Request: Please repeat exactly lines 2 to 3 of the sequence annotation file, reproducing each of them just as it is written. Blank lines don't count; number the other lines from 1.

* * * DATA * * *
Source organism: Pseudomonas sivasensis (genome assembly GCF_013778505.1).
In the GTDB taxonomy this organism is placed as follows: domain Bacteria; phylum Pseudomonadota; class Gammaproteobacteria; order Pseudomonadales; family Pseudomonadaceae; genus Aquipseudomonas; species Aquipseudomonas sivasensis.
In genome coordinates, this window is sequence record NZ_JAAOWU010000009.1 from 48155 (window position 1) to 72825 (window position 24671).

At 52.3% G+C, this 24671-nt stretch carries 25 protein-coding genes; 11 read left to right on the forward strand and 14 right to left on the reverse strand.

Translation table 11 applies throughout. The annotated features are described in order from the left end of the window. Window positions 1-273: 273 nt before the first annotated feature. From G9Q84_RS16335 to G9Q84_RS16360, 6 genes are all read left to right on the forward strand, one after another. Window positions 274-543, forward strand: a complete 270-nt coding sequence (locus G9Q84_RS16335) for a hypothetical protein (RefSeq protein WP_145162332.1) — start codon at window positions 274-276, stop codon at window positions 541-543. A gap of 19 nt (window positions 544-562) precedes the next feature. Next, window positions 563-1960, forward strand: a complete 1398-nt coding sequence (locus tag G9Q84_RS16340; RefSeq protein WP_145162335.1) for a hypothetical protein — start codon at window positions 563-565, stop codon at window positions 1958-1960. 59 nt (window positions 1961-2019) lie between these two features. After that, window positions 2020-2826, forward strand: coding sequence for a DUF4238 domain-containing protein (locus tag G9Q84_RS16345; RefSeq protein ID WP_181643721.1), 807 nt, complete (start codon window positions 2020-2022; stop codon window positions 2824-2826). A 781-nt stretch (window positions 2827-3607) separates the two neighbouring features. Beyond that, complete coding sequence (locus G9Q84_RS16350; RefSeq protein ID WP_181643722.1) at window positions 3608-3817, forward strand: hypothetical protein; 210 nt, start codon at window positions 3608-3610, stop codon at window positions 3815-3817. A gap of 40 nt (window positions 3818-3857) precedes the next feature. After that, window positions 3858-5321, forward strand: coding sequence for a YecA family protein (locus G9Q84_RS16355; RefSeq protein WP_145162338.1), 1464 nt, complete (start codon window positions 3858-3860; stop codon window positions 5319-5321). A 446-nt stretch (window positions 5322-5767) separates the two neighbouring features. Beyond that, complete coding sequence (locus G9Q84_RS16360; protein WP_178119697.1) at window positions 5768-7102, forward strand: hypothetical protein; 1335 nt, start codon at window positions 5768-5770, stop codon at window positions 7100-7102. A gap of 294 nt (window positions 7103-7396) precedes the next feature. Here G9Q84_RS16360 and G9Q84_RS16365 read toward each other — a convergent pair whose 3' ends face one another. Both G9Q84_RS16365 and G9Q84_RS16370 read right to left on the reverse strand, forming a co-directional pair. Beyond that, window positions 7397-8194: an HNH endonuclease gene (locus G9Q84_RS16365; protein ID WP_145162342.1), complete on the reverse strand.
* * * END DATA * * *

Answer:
In the GTDB taxonomy this organism is placed as follows: domain Bacteria; phylum Pseudomonadota; class Gammaproteobacteria; order Pseudomonadales; family Pseudomonadaceae; genus Aquipseudomonas; species Aquipseudomonas sivasensis.
In genome coordinates, this window is sequence record NZ_JAAOWU010000009.1 from 48155 (window position 1) to 72825 (window position 24671).